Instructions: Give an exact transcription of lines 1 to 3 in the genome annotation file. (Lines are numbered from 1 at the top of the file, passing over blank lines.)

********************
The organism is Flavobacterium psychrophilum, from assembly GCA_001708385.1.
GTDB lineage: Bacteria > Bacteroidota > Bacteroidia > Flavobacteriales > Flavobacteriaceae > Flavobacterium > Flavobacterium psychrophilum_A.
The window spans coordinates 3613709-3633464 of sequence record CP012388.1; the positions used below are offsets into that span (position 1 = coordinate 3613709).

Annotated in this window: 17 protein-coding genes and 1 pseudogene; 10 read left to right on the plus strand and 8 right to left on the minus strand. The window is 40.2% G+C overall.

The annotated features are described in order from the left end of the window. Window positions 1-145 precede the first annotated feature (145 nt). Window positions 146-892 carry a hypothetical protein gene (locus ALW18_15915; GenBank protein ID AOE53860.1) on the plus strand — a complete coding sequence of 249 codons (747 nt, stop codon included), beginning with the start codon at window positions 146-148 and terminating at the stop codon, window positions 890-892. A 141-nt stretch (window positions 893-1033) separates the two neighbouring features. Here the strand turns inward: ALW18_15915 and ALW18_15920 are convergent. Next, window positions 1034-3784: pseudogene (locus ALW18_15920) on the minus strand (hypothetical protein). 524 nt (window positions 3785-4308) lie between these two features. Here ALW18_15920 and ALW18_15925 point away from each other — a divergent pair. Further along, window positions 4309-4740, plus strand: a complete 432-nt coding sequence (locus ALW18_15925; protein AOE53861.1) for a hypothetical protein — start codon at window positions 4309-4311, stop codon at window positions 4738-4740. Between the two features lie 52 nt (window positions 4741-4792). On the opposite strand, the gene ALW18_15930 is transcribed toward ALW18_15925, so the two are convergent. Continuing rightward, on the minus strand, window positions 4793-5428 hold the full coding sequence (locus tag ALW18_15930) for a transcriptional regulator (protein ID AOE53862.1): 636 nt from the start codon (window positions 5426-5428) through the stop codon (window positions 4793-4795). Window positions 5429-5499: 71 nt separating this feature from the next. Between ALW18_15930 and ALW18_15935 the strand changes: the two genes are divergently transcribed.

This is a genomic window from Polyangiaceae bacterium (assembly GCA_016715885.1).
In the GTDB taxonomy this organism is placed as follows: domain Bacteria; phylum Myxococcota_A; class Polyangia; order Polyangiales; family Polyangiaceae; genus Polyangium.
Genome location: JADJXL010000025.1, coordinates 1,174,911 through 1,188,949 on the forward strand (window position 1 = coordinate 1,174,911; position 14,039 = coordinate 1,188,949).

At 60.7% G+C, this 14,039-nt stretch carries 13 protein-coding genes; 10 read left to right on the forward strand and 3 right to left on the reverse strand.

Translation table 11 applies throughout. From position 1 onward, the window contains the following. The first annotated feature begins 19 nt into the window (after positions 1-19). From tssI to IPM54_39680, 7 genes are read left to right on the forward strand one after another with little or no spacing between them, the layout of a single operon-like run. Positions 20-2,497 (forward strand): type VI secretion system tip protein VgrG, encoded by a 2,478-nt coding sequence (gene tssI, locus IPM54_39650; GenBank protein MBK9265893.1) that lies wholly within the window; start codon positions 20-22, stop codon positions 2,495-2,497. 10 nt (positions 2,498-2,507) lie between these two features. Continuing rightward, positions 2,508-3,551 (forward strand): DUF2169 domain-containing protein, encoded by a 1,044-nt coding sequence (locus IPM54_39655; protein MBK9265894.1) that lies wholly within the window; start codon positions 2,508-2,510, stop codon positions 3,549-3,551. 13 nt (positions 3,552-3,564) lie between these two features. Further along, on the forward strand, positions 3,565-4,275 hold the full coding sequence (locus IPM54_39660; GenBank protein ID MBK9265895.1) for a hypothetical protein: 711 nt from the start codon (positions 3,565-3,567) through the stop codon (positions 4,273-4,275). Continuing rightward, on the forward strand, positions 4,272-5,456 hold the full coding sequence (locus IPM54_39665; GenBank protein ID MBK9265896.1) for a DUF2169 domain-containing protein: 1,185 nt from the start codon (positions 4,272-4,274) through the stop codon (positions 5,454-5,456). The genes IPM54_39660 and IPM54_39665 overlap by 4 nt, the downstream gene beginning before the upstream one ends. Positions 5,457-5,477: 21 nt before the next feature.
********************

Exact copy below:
The organism is Flavobacterium psychrophilum, from assembly GCA_001708385.1.
GTDB lineage: Bacteria > Bacteroidota > Bacteroidia > Flavobacteriales > Flavobacteriaceae > Flavobacterium > Flavobacterium psychrophilum_A.
The window spans coordinates 3613709-3633464 of sequence record CP012388.1; the positions used below are offsets into that span (position 1 = coordinate 3613709).